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I'm working in a multi-computer environment where 2 computers will access the same memory over a 32bit PCI bus.

The first computer will only write to the 32bit int.
*int_pointer = number;

The second computer will only read from the 32bit int.
number = *int_pointer;

Both OS's / CPU's are 32bit architecture.
computer with PCI is Intel Based.
computer on the PCI card is power PC.

The case I am worried about is if the write only computer is changing the variable at the same time the read computer is reading it, causing invalid data for the read computer.
I'd like to know if the atomicity of reading / writing to the same position in memory is preserved over multiple computers.

If so, would the following prevent the race condition:

number = *int_pointer;
while(*int_pointer != number) {
    number = *int_pointer;

I can guarantee that writes will occur every 16ms*, and reads will occur randomly.

*times will drift since both computers have different timers.

share|improve this question
This has nothing to do with C and everything to do with the architecture itself (and a "32-bit" description of the architecture isn't really enough to decide). –  paxdiablo May 21 '13 at 0:54
What/who is the memory controller on this PCI bus? –  Jonathon Reinhart May 21 '13 at 0:56
@JonathonReinhart The memory controller is the PCI Card on which the second computer resides. pax, That may be true, but the language I am using is C. –  Serdalis May 21 '13 at 0:56
Unless you are writing a firmware on both these systems, you can avoid such ineffective methods and use features provided by OS like semaphores/mutexes/spinlocks etc.... –  Barath Bushan May 21 '13 at 1:24
I guess it will be an OS running in your system. So, you will have to look at your OS how it handles physical distint processor to answer your question. But, anyway, NUMA architecture is a solid concept and I believe, what your describe here can be categorized as a NUMA. –  Pequi Amarelo May 21 '13 at 1:24

2 Answers 2

There isn't enough information to answer this definitively.

If either of the CPUs decide to cache the memory at *int_pointer, this will always fail and your extra code will not fix any race condition.

Assuming both CPUs know that memory at *int_pointer is uncacheable, AND that location *int_pointer is aligned on a 4-byte/32-bit boundary AND the CPU on the PCI card has a 32 bit memory interface, AND the pointer is declared as a pointer to volatile AND both your C compilers implement volatile correctly, THEN it is likely that the updates will be atomic.

If any of the above conditions are not met, the result will be unpredictable and your "race detection" code is not likely to work.

Edited to explain why volatile is needed:

Here is your race condition code compiled to MIPS assembler with -O4 and no volatile qualifier. (I used MIPS because the generated code is easier to read than x86 code):

int nonvol(int *ip) {
  int number = *ip;
  while (*ip != number) {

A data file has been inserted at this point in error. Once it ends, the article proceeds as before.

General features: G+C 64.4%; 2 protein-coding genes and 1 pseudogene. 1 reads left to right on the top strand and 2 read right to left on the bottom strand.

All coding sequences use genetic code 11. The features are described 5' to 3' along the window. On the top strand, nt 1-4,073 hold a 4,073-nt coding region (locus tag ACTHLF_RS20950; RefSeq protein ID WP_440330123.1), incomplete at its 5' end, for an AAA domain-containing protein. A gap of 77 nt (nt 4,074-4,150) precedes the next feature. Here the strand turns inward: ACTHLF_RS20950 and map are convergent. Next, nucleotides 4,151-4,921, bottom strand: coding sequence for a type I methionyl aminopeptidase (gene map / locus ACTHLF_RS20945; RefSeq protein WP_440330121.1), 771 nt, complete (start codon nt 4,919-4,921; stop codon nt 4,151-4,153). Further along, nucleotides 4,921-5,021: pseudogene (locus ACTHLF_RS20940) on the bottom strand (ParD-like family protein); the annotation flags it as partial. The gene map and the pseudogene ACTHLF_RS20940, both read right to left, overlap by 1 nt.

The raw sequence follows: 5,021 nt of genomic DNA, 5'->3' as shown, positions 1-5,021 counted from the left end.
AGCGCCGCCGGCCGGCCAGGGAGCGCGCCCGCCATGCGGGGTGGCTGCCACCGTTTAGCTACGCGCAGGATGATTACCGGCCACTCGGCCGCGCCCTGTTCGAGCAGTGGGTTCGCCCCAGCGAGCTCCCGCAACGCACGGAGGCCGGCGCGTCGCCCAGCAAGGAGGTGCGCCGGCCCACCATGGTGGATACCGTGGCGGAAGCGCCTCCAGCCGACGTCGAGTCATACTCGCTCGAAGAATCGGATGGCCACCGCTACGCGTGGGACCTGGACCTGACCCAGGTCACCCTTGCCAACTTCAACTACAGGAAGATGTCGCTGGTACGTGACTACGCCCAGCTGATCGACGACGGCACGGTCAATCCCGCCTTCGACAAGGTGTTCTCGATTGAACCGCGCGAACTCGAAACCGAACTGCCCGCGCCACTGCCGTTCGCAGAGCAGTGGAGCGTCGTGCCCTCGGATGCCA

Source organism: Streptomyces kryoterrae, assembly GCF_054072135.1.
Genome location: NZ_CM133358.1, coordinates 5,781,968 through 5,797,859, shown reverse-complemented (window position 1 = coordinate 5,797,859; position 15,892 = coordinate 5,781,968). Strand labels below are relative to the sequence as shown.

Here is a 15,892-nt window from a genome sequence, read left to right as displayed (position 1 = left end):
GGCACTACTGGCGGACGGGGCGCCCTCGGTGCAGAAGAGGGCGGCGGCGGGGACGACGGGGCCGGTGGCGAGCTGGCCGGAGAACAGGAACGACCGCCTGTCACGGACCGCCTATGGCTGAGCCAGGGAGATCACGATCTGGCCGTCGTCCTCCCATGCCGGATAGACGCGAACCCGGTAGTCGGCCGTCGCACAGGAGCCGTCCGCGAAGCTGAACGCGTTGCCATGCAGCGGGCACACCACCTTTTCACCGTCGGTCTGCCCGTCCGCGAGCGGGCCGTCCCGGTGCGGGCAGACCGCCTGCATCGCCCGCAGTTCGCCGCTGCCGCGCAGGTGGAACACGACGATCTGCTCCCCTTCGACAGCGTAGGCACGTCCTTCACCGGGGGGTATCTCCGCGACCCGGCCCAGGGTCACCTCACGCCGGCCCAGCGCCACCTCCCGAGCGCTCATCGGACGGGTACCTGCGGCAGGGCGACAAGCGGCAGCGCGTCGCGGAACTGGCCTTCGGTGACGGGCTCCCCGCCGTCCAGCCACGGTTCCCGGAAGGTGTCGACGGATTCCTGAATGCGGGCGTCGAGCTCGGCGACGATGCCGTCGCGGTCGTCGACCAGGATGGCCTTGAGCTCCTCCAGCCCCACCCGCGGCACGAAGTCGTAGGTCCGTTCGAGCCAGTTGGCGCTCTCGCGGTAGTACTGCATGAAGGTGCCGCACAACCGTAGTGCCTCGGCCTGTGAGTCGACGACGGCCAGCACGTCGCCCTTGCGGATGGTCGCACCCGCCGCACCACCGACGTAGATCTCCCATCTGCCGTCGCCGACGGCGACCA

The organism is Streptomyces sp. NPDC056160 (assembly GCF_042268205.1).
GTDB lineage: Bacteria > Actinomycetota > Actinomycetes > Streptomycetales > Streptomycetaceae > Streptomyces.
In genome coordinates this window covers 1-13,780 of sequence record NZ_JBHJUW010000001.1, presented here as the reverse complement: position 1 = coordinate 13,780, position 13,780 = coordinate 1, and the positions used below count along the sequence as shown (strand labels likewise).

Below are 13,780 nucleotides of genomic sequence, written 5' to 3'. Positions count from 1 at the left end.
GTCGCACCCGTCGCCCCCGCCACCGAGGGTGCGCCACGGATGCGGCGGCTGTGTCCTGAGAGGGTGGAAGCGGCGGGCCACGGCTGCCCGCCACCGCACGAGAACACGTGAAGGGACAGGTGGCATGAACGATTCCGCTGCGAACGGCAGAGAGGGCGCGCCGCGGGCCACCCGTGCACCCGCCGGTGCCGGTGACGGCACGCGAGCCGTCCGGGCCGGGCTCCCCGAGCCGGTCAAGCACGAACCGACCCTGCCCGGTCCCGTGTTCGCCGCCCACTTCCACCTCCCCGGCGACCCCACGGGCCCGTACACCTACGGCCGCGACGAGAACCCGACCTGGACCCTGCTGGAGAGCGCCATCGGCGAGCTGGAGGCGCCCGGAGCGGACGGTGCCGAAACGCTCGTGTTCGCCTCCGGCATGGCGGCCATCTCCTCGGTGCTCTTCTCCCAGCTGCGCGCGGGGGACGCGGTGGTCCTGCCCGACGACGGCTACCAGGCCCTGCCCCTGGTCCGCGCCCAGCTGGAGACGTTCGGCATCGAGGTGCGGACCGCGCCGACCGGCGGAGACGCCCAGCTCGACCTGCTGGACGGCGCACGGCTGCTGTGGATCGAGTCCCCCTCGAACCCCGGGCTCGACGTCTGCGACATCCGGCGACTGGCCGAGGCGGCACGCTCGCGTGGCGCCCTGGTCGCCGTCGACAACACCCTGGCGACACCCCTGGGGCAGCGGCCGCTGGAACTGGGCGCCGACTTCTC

number = *ip;
  return number;

Disassembly output:

        00000000 <nonvol>:
   0:   8c820000        lw      v0,0(a0)
   4:   03e00008        jr      ra

The compiler has optimized the while loop away since it knows that *ip cannot change.

Here's what happens with volatile and the same compiler options:

int vol(volatile int *ip) {
  int number = *ip;
  while (*ip != number) {
    number = *ip;
  return number;

Disassembly output:

        00000008 <vol>:
   8:   8c820000        lw      v0,0(a0)
   c:   8c830000        lw      v1,0(a0)
  10:   1443fffd        bne     v0,v1,8 <vol>
  14:   00000000        nop
  18:   03e00008        jr      ra

Now the while loop is not optimized away because using volatile has told the compiler that *ip can change at any time.

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The int is aligned to a 4byte boundary, the CPU on the PCI card is 32bit. The race condition code is to detect changes occurring during a read, double reading and comparing the result is a method of checking for this (if it exists). volatile will not affect this scenario and memory being pointed to is usually not cached anyway, although caching would actually prevent this scenario from occurring at all since there would be no reads on the shared memory. –  Serdalis May 21 '13 at 5:13
volatile absolutely will affect the situation. You should fully understand something before you dismiss it. –  Jonathon Reinhart May 21 '13 at 5:50
added some example code to explain why volatile is needed. –  markgz May 22 '13 at 1:17
I see what you are saying now, Sorry I misinterpreted your answer and assumed the volatile was in reference to the read / write and not the race detection code. You are correct, I'll up-vote due to the valuable information. –  Serdalis May 22 '13 at 13:43
up vote 0 down vote accepted

To answer my own question:

There is no race condition. The memory controller on the external PCI device will handle all memory read/write operations. Since all data carriers are at least 32bits wide there will not be a race condition within those 32bits.

Since the transfers use a DMA controller the interactions between memory and processors is well behaved.

See Direct Memory Access -PCI

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